Even though I work in the technology field I tend to really find nothing wrong with having an open access point.  Granted, my router is set up with an internal firewall and my laptop, as well as every other computer in my home, is protected with a firewall, virus and ad scan/detection software running when the computers are on, all with long numerous passwords to access anything other than the internet,  as well as scoping capabilities to see who’s using my broadband and where they are going on it, website blocking so that I can control which sites I allow to be viewed on my connection, at any time. 

        I feel that Wireless should be free, sorry for those of you who don’t agree with me but this is how we, myself, my household and my friends and family, feel.  I feel that at $40/month, I’m happy to allow my neighbors internet capabilities since they’re nice enough to give me a ride somewhere if I need it or let me borrow the use of their phone, or even just an egg or two and a cup of sugar.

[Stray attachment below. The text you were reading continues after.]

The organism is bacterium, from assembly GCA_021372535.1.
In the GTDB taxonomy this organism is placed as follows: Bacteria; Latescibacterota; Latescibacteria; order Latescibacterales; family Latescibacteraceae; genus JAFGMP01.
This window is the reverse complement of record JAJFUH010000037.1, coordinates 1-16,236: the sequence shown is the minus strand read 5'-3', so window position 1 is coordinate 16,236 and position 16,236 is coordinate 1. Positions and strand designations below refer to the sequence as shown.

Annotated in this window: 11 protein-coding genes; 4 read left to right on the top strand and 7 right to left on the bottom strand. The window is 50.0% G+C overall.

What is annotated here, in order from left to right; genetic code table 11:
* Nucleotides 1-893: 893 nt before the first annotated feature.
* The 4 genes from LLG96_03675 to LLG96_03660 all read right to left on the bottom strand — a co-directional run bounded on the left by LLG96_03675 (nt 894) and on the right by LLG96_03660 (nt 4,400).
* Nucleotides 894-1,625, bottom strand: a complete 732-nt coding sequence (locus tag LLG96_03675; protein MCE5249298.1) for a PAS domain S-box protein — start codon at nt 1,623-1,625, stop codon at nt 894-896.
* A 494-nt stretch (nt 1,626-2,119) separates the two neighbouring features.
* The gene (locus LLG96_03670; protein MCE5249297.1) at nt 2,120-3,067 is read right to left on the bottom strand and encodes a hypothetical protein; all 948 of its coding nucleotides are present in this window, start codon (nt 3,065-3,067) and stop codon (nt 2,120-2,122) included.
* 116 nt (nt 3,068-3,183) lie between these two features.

Karma. What goes around comes around – what you put out there will come back to you 3 fold.

    • #3184838

      Quote of the Day — 07/13/2005

      by jasonhiner ·

      In reply to Dreaming Electric Sheep

      “Change is inevitable, but it is in us to control its content and its directions.”
      — Indira Gandhi

    • #3190138

      Quote of the Day — 07/14/2005

      by jasonhiner ·

      In reply to Dreaming Electric Sheep

      “If you don’t seek perfection, you can never reach excellence.”
      — Don Shula

    • #3189522

      Quote of the Day — 07/25/2005

      by jasonhiner ·

      In reply to Dreaming Electric Sheep

      “Greatness is not in where we stand, but in what direction we are moving. We must sail sometimes with the wind and sometimes against it – but sail we must and not drift, nor lie at anchor.”
      — Oliver Wendell Holmes

    • #3051763

      Start.com rates pretty high on my Lame-o-meter

      by jasonhiner ·

      In reply to Dreaming Electric Sheep